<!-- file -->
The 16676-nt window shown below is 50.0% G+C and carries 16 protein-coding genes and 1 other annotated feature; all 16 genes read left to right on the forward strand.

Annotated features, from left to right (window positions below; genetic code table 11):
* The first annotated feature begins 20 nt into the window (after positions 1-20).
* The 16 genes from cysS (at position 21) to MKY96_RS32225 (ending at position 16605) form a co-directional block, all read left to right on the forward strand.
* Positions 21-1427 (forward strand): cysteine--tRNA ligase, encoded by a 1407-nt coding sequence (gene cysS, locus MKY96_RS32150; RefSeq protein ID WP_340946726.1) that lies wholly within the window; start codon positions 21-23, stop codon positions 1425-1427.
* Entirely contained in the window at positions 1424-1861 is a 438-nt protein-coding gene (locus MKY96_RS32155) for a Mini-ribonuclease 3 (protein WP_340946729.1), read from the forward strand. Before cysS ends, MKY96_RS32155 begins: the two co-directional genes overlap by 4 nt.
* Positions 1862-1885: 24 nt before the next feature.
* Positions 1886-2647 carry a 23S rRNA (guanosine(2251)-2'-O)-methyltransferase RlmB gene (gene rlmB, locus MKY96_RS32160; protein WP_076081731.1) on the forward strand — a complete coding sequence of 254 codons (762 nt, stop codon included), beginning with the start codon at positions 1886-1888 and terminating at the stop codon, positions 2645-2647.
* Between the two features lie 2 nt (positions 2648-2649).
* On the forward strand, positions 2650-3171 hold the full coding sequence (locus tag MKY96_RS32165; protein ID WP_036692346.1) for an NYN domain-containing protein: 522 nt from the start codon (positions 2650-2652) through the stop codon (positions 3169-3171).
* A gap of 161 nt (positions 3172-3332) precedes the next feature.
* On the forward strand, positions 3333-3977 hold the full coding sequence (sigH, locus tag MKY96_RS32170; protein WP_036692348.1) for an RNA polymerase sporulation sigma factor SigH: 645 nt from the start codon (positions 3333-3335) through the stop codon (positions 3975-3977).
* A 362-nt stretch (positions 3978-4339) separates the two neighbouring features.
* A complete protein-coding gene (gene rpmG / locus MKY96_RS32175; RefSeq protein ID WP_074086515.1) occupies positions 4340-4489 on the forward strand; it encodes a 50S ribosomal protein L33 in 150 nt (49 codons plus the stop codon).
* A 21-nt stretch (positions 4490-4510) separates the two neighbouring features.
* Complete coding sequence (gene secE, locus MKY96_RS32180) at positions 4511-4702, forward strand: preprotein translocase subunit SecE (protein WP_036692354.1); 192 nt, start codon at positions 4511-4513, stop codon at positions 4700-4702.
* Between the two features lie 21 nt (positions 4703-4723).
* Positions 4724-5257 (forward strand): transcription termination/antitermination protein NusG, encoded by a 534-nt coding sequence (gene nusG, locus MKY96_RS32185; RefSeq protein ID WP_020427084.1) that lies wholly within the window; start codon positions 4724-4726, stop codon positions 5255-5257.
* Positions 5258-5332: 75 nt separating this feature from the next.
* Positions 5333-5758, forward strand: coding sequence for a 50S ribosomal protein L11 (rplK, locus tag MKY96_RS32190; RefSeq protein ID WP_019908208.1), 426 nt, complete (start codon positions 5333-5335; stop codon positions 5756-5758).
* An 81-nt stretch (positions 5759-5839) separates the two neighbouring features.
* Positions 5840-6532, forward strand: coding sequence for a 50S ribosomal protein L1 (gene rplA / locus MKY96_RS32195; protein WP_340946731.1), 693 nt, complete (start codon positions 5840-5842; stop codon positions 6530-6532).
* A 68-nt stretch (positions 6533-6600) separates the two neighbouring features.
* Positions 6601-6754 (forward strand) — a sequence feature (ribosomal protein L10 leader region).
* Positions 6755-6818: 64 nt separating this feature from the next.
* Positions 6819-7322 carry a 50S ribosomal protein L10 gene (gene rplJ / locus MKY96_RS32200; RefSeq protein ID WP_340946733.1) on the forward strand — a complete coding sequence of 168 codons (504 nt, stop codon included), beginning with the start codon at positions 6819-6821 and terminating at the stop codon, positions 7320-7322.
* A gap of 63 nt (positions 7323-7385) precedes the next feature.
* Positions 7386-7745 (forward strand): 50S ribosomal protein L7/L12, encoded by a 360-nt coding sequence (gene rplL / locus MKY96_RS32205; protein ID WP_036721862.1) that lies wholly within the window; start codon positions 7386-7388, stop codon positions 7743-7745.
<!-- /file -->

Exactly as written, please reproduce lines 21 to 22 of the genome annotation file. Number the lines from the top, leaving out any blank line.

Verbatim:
* An 81-nt stretch (positions 5759-5839) separates the two neighbouring features.
* Positions 5840-6532, forward strand: coding sequence for a 50S ribosomal protein L1 (gene rplA / locus MKY96_RS32195; protein WP_340946731.1), 693 nt, complete (start codon positions 5840-5842; stop codon positions 6530-6532).